The Juntas Generales of Biscay are a unicameral assembly that has normative authority in the province. Its members, called apoderados, are elected by universal suffrage. The elections are held every four years.
After the 2015 elections, the configuration of the Juntas is the following:
|Elecciones a las Juntas Generales 2015|
|Basque Nationalist Party||23|
|Socialist Party of the Basque Country–Basque Country Left||7|
The Foral Diputation has an executive function and regulatory authority in Biscay. The Foral Diputation is configured by a General Deputy, who currently is Unai Rementeria (PNV) and who is chosen by the Juntas Generales and by the rest of deputies.
Biscay is connected to the rest of provinces by two main highways, the Cantabric Highway, which connects Bilbao and Durango with the French border, with accesses in Eibar, Zarautz and Donostia (the three of them in the province of Gipuzkoa), and the Basque-Aragonese Highway, which connects Bilbao with Zaragoza via Tudela, Calahorra and Logroño.
As well, many secondary roads connect Bilbao with the different towns located in the province.
Main article: Bilbao Airport
Biscay's main and only airport is Bilbao Airport, which is the most important hub in northern Spain, and the number of passengers using the new terminal continues to rise. It is located in the municipalities of Loiu and Sondika.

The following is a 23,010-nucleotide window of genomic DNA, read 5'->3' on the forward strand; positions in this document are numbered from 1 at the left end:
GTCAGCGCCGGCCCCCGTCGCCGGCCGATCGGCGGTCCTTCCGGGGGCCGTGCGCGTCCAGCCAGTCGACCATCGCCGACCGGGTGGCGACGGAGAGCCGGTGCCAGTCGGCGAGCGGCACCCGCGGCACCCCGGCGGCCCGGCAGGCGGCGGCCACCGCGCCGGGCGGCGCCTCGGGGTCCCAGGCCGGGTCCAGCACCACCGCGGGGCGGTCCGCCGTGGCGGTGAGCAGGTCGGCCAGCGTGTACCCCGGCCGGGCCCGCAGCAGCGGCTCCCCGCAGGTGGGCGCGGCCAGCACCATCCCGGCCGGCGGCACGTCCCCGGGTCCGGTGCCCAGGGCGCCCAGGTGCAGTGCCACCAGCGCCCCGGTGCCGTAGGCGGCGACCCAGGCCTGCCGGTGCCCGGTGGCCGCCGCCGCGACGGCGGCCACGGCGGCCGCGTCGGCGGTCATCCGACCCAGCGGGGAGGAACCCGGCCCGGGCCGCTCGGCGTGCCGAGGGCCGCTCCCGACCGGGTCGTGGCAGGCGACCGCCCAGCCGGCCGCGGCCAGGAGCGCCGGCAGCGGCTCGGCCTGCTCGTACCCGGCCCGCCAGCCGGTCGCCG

Main article: Bilbao rail network
Biscay has different commuter rail services, operated by different companies. Cercanías Bilbao is the commuter rail service "cercanías" offered by Renfe, the national rail company. It connects Bilbao and its neighborhoods with other municipalities and regions inside Biscay, like Barakaldo, Santurtzi, Portugalete, Muskiz, Orduña and others.
EuskoTren has three commuter rail lines in the province; all of them start in Bilbao; one connects the city and Greater Bilbao with the comarca of Durangaldea and finished in Donostia (in the province of Gipuzkoa), other line connecting Greater Bilbao with Busturialdea and other serving the Txorierri region. FEVE also offers a commuter rail service connecting the regions of the Greater Bilbao with Enkarterri.
Bilbao-Abando is Biscay's main train station, with regular trains to other Spanish provinces like Burgos, Madrid and Barcelona offered by Renfe. FEVE also offers long distance trains to Cantabria and the Province of León in the Castile and León community.
The Basque Y is the name given to the future high-speed rail that will connect the three cities of the Basque Country; Bilbao (in Biscay), Donostia (in Gipuzkoa) and Vitoria-Gasteiz in Álava.
Main article: Metro Bilbao
Metro Bilbao is a metro system serving the city of Bilbao and its metropolitan area, the Greater Bilbao region. It connects the city with other municipalities like Basauri, Barakaldo, Santurtzi and Getxo, among others.
Biscay's capital city, Bilbao, is famous for the Guggenheim Museum Bilbao and for its estuary.
Monuments and places of general interest